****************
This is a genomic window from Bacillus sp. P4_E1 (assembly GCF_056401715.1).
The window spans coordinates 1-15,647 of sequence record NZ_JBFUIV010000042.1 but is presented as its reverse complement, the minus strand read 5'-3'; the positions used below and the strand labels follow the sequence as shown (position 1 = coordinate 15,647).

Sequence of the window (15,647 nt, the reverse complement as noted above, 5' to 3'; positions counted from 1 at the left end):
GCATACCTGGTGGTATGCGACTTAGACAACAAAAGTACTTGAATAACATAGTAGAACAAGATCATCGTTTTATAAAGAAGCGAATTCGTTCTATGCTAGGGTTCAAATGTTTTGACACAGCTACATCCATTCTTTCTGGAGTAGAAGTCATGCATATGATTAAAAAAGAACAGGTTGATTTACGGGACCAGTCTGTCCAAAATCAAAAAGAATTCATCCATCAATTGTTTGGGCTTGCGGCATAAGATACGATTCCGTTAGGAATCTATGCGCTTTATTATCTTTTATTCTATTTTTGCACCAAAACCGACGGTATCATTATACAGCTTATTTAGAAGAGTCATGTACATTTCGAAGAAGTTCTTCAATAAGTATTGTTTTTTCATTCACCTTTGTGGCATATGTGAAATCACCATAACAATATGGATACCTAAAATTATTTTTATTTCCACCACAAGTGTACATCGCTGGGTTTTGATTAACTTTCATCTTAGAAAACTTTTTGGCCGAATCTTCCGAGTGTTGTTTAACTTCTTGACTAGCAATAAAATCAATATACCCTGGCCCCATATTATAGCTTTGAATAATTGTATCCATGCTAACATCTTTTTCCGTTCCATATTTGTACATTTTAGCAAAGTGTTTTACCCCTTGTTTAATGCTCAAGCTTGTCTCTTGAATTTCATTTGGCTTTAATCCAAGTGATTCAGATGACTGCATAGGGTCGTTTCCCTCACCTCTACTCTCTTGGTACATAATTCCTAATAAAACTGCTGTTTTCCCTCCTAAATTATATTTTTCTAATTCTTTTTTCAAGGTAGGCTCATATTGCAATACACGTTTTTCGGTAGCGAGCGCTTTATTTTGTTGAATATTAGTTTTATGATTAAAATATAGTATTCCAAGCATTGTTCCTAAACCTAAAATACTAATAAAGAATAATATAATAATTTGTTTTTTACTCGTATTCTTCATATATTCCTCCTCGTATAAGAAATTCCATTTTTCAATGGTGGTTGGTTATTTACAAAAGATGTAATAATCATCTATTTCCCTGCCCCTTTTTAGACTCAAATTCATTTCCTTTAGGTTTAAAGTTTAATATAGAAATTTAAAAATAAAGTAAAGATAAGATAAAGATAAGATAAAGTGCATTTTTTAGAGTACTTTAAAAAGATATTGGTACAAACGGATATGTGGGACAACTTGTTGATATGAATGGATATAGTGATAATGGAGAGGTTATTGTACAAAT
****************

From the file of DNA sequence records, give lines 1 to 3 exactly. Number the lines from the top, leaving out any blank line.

This is a genomic window from Bacillus sp. P4_E1 (assembly GCF_056401715.1).
The window spans coordinates 1-15,647 of sequence record NZ_JBFUIV010000042.1 but is presented as its reverse complement, the minus strand read 5'-3'; the positions used below and the strand labels follow the sequence as shown (position 1 = coordinate 15,647).

Sequence of the window (15,647 nt, the reverse complement as noted above, 5' to 3'; positions counted from 1 at the left end):